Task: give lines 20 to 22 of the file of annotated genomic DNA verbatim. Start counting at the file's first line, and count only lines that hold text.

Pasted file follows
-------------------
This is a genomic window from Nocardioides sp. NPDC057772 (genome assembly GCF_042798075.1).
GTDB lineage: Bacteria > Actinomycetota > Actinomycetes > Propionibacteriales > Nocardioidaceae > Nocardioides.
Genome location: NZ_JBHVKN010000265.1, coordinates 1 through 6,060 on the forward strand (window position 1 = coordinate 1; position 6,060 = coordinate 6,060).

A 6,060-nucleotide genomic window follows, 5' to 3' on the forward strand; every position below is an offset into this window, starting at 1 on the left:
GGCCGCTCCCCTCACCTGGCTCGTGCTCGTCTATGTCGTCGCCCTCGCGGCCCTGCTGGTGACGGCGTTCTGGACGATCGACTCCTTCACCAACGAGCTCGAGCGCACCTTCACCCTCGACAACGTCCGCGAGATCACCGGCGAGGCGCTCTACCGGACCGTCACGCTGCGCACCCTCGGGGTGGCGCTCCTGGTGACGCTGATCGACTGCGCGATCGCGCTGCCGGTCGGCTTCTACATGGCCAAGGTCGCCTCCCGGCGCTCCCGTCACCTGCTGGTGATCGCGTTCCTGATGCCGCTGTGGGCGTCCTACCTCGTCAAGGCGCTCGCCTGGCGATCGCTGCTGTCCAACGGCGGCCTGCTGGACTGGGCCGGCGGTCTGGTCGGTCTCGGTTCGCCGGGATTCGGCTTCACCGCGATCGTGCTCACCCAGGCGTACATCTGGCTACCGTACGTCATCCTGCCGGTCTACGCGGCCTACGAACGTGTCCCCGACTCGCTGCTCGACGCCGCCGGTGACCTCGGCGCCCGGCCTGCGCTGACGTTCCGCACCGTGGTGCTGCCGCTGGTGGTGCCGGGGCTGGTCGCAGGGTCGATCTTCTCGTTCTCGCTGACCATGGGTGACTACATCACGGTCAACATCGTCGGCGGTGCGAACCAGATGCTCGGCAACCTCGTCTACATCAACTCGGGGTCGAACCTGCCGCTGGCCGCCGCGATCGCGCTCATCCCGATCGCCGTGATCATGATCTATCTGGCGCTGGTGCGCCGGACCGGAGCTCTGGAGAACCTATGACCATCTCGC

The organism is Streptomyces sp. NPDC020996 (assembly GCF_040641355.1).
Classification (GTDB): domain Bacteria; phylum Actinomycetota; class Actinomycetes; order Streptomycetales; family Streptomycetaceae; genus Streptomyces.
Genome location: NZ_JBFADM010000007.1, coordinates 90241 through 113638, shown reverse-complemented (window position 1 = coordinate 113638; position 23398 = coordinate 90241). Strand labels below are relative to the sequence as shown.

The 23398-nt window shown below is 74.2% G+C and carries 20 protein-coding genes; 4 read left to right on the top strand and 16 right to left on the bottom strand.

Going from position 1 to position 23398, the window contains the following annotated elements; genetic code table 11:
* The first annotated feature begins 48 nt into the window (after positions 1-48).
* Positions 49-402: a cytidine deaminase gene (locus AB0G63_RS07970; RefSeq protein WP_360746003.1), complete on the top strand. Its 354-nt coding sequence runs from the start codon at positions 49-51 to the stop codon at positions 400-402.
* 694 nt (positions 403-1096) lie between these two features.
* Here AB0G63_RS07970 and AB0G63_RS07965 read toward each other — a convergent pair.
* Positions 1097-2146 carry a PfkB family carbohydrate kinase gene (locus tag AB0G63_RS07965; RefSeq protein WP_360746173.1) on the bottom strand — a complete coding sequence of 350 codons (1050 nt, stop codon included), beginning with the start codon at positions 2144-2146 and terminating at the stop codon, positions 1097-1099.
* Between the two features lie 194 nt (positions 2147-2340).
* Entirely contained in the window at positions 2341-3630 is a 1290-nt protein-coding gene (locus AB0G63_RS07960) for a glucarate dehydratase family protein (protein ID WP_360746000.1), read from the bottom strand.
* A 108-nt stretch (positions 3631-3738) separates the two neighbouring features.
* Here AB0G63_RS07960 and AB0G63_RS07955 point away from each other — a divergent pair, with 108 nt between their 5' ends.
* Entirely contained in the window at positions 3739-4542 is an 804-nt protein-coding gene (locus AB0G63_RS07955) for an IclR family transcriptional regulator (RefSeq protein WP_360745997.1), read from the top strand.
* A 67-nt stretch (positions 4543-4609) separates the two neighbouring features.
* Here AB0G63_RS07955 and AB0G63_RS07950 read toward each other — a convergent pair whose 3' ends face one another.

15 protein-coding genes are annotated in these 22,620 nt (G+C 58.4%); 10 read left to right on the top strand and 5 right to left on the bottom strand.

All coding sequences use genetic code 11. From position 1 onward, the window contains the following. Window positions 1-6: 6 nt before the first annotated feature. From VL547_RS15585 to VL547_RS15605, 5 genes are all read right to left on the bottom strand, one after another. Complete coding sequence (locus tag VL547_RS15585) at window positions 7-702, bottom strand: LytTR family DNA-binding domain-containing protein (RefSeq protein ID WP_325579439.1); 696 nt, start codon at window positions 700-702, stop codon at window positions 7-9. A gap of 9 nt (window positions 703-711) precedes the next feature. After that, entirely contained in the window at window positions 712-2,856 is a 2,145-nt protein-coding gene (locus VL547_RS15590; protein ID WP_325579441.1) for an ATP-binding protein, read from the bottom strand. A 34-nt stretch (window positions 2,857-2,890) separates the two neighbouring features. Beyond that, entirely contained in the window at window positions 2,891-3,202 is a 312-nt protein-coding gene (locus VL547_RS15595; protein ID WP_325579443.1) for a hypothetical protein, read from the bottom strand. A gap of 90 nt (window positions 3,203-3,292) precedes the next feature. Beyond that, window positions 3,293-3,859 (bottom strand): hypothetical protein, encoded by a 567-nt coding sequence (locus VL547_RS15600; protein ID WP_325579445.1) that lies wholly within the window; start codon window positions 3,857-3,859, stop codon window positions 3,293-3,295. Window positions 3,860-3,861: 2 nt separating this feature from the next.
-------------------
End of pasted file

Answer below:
* Entirely contained in the window at positions 3739-4542 is an 804-nt protein-coding gene (locus AB0G63_RS07955) for an IclR family transcriptional regulator (RefSeq protein WP_360745997.1), read from the top strand.
* A 67-nt stretch (positions 4543-4609) separates the two neighbouring features.
* Here AB0G63_RS07955 and AB0G63_RS07950 read toward each other — a convergent pair whose 3' ends face one another.